DOJ officials meet with civil rights leaders ahead of March on Washington
March organizers say it is aimed at re-energizing the social justice movement.
Attorney General Merrick B. Garland hosted a meeting with civil rights organizations Friday at the Justice Department ahead of Saturday's March on Washington in honor of the historic march that preceded it 60 years ago, according to a source familiar with the event.
“When I became attorney general, I laid out three co-equal priorities for this Justice Department: to uphold the rule of law, to keep our country safe, and to protect civil rights,” Garland told the civil rights leaders in the meeting.
A source familiar with the event said that civil rights leader the Rev. Al Sharpton and activist and lawyer Maya Wiley were among those in attendance.
Garland was joined by other top officials at the DOJ, including Deputy Attorney General Lisa O. Monaco and Assistant Attorney General Kristen Clarke of the Civil Rights Division.
In August 1963, Martin Luther King Jr., along with a crowd of roughly 250,000 people, gathered near the Lincoln Memorial and walked in the March on Washington in one of the most notable events of the Civil Rights Movement.
On Saturday, a multicultural coalition of more than 100 groups will gather in Washington, D.C., once again to honor the march's 60th anniversary amid ongoing culture wars.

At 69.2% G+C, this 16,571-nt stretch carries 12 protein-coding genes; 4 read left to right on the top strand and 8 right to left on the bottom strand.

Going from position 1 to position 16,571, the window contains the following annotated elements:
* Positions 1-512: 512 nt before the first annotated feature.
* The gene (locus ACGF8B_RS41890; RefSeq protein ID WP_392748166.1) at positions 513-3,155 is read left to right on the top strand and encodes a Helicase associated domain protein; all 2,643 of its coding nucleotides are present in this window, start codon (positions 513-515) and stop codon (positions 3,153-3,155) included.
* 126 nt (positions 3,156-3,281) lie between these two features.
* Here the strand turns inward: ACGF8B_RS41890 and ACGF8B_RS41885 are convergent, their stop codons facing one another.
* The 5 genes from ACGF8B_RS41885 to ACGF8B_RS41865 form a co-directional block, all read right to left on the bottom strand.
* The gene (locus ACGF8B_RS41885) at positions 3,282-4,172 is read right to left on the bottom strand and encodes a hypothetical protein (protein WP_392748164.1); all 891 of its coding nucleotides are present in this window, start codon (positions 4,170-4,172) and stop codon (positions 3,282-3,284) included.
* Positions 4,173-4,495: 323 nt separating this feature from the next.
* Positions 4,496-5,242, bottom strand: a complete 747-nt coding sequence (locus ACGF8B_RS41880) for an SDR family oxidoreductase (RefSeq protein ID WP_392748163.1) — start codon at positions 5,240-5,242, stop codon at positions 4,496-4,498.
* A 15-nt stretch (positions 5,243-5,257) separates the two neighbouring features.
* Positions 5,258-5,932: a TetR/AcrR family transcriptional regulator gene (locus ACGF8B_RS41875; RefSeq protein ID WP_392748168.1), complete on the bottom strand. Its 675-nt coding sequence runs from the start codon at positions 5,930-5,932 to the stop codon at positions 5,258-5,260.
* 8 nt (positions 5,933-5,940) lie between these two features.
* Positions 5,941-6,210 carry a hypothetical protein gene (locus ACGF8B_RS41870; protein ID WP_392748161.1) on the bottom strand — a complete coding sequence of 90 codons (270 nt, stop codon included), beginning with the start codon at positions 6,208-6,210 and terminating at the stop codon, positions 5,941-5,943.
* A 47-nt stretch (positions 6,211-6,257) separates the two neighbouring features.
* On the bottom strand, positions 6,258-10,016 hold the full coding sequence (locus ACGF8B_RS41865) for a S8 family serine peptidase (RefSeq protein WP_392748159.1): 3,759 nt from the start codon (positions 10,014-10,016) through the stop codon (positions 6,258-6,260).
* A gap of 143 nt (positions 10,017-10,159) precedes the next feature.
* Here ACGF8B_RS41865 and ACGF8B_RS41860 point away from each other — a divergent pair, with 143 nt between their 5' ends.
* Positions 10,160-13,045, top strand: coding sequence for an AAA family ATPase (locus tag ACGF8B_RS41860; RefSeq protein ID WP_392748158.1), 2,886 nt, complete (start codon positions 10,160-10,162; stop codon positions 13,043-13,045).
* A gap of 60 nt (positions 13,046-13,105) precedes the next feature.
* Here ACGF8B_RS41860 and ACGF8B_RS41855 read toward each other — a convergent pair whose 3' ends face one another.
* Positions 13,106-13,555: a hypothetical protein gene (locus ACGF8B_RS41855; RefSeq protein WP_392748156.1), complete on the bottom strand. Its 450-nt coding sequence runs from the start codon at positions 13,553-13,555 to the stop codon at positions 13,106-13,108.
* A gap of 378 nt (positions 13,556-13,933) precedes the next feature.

Community leaders plan to address a plethora of issues during the march, from reproductive rights to voting rights, from immigration to anti-LGBTQ violence.
In his meeting with leaders, Garland highlighted the Justice Department's civil rights work, such as the investigation of the Memphis Police Department and the City of Memphis following the beating death of Tyre Nichols while in police custody.
Memphis Police Chief Cerelyn J. Davis said the MPD will "continue to fully cooperate and work closely with the Department of Justice (DOJ) as its members conduct this next phase of their investigation."
Garland also highlighted the department’s efforts against discriminatory redlining practices in the housing market through its Combatting Redlining Initiative, in which the department secured the largest redlining settlement in its history earlier this year.
“I have also made clear that protecting civil rights is not only the responsibility of one storied division in our department -- it is the responsibility of every Justice Department employee, every single day," Garland said. "It is central to the mission of every component, every team, every agent, and every prosecutor in this department.”